Swiss drugmaker Roche Holdings (OTC:RHHBY) got a nod from the FDA for its multiple sclerosis drug Ocrevus at the end of March, triggering hope from MS sufferers and dread from competitors. Investors had expected the development, which is likely to pay off in a big way.
A major new advance
Ocrevus is a new approach to treating MS, a disease in which the body's immune system attacks the sheath around nerve fibers. There is no cure, but there are a number of drugs on the market that work by tamping down the immune system to slow the progression of the disease. Ocrevus is a monoclonal antibody that targets B cell lymphocytes, which are believed to be important drivers of disease activity in MS.
The new drug from Roche's Genentech unit promises to make a big impact on the market for MS treatments fairly rapidly. Multiple sclerosis presents in two main forms, the most common of which (relapsing multiple sclerosis) is characterized by episodes of worsening symptoms followed by recovery periods. A more rare form of the disease that affects about 15% of MS patients, called primary progressive multiple sclerosis (PPMS), causes a steady decline of function after onset. A number of treatments for the relapsing form are on the market; Ocrevus is not only approved for that indication, but is also the first approved drug for the PPMS form.
The pivotal trials for Ocrevus focused on endpoints relating to disease progression, and the results were stellar. In the PPMS trial, there were 47% more patients with no evidence of progression after 120 weeks than with the placebo group. Secondary endpoints such as measurements of brain volume, brain lesions, and walking time showed significant efficacy as well. Given that no other drug had been found to help these patients at all before, this was an excellent result.
But perhaps even better for Roche was the fact that the drug also crushed an existing treatment for the larger indication of patients with the relapsing form of the disease. Ocrevus was tested against a commonly used interferon beta-1a drug, Rebif from Merck KGaA. In two phase 3 trials, Ocrevus caused a 33% increase in the number of patients showing no evidence of disease activity after 24 weeks, compared with Rebif. In the period between 24 and 96 weeks, that gap increased to 72%.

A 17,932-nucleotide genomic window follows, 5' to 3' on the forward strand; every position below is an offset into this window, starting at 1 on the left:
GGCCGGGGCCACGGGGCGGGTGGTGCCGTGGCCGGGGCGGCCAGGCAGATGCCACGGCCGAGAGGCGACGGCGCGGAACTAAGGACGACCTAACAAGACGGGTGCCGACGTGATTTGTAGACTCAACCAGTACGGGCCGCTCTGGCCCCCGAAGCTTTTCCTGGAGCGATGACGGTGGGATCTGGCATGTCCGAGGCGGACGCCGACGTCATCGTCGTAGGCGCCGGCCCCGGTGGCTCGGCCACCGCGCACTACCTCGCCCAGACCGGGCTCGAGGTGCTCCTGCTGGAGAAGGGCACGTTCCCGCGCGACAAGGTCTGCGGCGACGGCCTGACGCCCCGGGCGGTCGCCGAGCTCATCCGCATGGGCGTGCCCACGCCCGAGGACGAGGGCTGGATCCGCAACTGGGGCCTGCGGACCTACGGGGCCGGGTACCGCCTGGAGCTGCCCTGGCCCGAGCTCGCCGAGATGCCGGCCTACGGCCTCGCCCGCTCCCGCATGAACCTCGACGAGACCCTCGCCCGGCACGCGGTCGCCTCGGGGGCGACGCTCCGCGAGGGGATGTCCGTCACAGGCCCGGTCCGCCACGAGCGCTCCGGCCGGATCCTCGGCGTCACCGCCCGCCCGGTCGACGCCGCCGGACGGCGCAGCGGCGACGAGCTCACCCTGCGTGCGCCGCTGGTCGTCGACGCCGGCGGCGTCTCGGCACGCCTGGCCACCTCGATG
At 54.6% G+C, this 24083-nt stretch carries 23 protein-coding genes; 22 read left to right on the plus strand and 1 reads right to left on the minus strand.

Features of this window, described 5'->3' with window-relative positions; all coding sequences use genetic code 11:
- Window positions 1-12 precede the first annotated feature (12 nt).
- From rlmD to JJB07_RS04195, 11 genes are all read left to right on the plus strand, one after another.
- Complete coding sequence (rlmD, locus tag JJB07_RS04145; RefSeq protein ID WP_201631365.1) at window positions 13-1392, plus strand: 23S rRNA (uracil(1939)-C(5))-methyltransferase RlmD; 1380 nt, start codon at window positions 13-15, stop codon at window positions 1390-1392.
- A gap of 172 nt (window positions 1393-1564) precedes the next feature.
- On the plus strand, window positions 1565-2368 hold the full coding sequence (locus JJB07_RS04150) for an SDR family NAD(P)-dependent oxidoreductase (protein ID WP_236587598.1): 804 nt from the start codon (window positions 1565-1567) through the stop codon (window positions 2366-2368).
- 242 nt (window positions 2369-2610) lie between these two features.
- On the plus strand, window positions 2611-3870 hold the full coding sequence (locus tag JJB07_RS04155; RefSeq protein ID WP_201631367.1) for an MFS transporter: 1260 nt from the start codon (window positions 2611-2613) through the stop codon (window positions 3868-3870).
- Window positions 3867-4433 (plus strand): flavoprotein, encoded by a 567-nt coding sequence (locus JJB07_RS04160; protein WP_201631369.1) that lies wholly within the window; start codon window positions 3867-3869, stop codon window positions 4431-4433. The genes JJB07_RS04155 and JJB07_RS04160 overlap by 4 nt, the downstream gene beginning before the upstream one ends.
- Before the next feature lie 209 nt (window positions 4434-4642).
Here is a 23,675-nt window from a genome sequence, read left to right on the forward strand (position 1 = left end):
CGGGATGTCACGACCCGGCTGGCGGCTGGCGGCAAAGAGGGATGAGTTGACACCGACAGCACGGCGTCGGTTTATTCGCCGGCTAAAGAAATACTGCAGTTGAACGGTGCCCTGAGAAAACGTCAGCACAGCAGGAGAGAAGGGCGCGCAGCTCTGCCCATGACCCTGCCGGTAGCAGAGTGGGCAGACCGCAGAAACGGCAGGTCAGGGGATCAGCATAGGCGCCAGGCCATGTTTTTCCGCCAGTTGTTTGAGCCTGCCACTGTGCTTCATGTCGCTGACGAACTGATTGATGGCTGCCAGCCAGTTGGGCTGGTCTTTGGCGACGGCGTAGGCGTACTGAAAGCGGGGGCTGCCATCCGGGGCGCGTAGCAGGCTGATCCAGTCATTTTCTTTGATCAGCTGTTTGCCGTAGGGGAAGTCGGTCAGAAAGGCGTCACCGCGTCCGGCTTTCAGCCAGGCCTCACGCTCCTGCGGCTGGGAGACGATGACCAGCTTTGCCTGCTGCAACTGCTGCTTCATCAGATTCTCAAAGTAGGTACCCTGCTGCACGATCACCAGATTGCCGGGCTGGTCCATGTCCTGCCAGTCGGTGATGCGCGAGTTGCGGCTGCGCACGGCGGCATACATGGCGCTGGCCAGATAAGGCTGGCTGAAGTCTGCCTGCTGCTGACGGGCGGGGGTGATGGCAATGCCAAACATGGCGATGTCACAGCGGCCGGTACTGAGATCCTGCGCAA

The head of the class for 2017 drug introductions
The fact that Ocrevus proved superior across the broad population of MS patients gives it a tremendous advantage and the possibility of shaking up the whole MS space. The drug is an infusion that only needs to be given every six months, so the delivery of the drug is a big selling point as well.
The market is quite large. Rebif did $1.86 billion in sales in 2016, and Biogen's (NASDAQ:BIIB) MS drugs based on interferon beta-1a, Avonex and Plegridy, sold $2.8 billion. Ocrevus will likely take a chunk out of the sales of other drugs in the MS drug market, which is estimated to be worth a total of $19 billion in annual sales. Analysts think that Ocrevus sales could reach $4 billion annually in 2022, more than any other drug expected to launch in 2017. Biogen will receive royalties of around 30% on Ocrevus sales as a result of an agreement in 2010, but the benefit to Roche will be substantial.
Roche has its issues with threats from biosimilars, but it has one of the strongest pipelines in the industry. Last week's approval of Ocrevus is a big step forward and a reason to encourage MS patients and investors alike.